Written by on 06/22/2023

What Are Liquidated Damages? Explanation & Examples

What Are Liquidated Damages? Explanation & Examples

Liquidated damages refer to an amount of money that two parties agreed upon to serve as compensation should a breach of the contract occur. You can find a liquidated damages clause in most contracts like construction, real estate, employment and non-disclosure agreements (NDA).

When an accurate estimate of damages seems difficult to define ahead of time, a liquidated damages clause offers a solution. At the time of signing the contract, both parties agree to a specific amount of money that they believe to be a reasonable estimate of damages. This way, if one party breaches the contract and financially damages the other party, they can receive some sort of compensation.

In this post, we discuss liquidated damages clauses and give examples of how they function, as well as what makes such clauses enforceable.

what are liquidated damages

What Are Liquidated Damages?

Liquidated damages are a reasonable amount of money that will be paid if a contracting party causes damages or breaches the contract. That amount of money becomes compensatory damages, instead of punitive damages because the money being paid out is intended to make the non-breaching party whole again, not punish the wrongdoer.

Commonly, both parties add liquidated damages to a contract when damages are difficult to define or calculate at the time of signing the contract. From trade secrets to construction delays, you can find a range of contracts that may require liquidated damages.

For example, some construction contracts have a clause if the contractor breaches the contract by not completing the project on time. The damages a delay can cause would be hard to determine ahead of time, so both parties agree to an amount that is included in the liquidated damages clause.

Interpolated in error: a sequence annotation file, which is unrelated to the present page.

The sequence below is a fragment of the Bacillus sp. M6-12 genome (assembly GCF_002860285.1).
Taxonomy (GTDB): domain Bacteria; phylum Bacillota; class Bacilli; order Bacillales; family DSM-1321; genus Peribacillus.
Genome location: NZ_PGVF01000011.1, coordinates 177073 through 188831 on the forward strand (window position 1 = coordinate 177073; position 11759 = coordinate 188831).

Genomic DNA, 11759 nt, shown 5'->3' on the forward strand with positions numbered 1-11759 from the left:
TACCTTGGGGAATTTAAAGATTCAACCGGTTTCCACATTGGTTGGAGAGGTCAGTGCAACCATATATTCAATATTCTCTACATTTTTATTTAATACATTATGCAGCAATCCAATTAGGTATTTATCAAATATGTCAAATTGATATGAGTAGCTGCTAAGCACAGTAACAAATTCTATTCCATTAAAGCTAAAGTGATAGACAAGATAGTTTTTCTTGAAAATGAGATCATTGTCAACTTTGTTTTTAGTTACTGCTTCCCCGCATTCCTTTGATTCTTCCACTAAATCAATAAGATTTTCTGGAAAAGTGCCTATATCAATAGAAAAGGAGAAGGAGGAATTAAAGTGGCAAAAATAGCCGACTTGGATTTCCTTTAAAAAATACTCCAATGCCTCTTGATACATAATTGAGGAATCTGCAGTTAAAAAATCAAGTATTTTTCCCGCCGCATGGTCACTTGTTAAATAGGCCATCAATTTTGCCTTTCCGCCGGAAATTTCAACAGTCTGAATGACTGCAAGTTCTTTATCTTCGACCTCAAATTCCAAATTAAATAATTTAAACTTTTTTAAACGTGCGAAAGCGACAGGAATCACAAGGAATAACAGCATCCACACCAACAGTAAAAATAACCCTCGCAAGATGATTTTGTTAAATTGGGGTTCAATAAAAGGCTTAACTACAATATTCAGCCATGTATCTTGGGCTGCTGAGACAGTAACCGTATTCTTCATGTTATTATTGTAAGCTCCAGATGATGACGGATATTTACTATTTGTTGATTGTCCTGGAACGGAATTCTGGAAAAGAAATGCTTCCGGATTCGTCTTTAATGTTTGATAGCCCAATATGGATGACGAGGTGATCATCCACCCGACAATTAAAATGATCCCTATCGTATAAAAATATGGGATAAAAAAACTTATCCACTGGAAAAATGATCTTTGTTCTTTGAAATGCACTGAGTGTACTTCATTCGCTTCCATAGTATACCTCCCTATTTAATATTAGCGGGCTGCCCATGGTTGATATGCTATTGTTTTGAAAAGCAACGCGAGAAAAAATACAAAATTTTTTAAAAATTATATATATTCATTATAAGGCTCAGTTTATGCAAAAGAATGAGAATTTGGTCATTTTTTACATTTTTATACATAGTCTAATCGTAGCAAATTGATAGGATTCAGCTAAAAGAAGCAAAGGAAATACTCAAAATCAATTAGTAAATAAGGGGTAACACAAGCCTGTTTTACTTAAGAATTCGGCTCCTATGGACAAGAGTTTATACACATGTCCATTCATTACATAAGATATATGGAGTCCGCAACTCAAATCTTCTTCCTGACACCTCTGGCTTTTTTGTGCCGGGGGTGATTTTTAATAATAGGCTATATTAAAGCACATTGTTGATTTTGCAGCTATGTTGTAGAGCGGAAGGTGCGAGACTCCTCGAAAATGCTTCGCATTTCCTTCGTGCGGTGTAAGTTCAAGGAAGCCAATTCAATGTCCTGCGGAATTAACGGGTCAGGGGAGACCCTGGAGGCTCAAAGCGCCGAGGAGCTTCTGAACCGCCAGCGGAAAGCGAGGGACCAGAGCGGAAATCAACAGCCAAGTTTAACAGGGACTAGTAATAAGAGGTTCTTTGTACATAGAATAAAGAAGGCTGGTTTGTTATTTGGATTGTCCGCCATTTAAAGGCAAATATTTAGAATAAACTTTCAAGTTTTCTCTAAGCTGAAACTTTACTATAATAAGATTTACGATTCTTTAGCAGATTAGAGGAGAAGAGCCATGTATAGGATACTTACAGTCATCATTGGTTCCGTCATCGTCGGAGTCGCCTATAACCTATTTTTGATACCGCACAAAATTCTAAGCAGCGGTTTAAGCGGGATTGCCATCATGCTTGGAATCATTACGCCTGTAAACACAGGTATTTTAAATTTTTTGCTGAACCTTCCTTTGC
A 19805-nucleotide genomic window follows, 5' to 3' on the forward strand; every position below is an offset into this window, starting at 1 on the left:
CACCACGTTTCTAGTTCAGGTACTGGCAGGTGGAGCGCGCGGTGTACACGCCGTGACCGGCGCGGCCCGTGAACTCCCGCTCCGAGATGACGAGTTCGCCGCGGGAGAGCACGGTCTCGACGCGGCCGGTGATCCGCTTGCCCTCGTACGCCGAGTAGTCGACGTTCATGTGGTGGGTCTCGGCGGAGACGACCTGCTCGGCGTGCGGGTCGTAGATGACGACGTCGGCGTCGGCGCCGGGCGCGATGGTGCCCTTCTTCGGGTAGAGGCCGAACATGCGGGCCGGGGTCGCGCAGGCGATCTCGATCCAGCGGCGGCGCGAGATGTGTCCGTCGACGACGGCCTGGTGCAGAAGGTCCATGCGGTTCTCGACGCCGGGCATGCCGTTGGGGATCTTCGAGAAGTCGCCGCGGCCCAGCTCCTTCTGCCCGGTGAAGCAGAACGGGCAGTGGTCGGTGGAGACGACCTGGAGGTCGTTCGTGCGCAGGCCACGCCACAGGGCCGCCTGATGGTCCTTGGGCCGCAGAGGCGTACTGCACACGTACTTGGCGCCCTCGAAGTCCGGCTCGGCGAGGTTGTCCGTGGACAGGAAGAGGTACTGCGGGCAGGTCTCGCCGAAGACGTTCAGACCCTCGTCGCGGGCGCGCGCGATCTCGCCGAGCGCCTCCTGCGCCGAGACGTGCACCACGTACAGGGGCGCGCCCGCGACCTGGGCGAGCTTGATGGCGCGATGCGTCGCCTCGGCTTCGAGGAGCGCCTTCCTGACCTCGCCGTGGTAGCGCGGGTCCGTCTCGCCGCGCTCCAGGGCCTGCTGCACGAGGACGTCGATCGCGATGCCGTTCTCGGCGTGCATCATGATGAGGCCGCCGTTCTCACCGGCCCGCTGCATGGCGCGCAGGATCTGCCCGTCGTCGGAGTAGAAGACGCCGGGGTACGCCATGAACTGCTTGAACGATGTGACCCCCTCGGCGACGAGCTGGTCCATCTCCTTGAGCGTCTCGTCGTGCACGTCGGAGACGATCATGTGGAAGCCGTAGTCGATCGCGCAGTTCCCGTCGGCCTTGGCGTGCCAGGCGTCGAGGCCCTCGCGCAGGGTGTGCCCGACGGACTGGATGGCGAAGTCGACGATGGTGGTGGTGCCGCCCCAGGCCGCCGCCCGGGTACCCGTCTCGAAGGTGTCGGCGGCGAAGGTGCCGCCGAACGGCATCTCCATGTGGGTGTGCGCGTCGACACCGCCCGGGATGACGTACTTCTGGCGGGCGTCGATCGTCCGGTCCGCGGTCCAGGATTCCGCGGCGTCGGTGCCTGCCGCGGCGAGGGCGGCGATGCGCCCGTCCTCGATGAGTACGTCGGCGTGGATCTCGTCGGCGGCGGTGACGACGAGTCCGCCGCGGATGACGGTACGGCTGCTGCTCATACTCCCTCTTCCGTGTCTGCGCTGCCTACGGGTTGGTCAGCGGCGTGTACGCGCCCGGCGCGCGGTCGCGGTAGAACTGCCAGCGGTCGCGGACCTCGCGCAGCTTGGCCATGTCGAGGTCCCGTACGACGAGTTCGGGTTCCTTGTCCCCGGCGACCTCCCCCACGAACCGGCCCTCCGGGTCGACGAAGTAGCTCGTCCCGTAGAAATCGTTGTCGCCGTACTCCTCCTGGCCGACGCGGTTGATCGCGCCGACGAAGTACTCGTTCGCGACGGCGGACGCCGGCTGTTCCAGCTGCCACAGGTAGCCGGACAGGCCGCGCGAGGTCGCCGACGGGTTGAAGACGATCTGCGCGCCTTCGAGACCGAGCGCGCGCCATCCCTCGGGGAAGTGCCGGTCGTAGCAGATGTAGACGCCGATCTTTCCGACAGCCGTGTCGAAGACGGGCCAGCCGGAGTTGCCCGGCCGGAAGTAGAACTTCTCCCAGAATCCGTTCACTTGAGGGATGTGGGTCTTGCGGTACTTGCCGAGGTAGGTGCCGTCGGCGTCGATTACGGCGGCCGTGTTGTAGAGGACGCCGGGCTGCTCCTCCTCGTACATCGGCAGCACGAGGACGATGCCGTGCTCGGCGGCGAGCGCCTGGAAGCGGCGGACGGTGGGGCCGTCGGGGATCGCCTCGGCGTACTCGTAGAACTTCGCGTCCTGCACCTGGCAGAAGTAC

When Are Liquidated Damages Enforceable?

Liquidated damages are considered enforceable when:

  • The damages from a violation of the contract are difficult to determine when the contract is signed.

  • Both contracting parties agree to the amount.

  • Both parties consider the amount to be reasonable in conjunction with the actual damages.

If these criteria are followed, the amount can be considered a permissible liquidated damages clause and be enforced. If not, it is simply an unenforceable penalty.

In most states, the process of determining if the liquidated damages are enforceable comes in two parts. First, the court will look at the sum of money to see if it is reasonable, as it must be close to the sum of actual damages or must be the amount of loss reasonably anticipated at the beginning of the contract.

Secondly, the court will see if it is necessary to have the liquidated damages clause in the first place, as this clause is only needed when it is hard to calculate the loss resulting from a breach of contract. If both the numbers and necessity hold up in court, the damages are likely enforceable.

when are liquidated damages enforceable

How Are Liquidated Damages Estimated?

Because of the wide range of circumstances possible, you won’t find a magic formula to calculate liquidated damages. The amount will vary depending on the situation. Consulting experts ahead of the contract and providing documentation of how you arrived at the number you’re asking for will be very helpful should you need to go to court over it.

Make sure that the estimate covers all the losses you could experience from a breach of contract, not just the lost profits. This can include rental costs, storage costs, customer satisfaction and company ratings.

For example, in a software development contract, a liquidated damages clause could come in handy should the developers fail to deliver the finished product on time. Such clauses could cover lost revenue, increased operational costs, missed market opportunities and customer satisfaction issues. Not only does the compensation attempt to make you whole again, but it also helps you get back on your feet.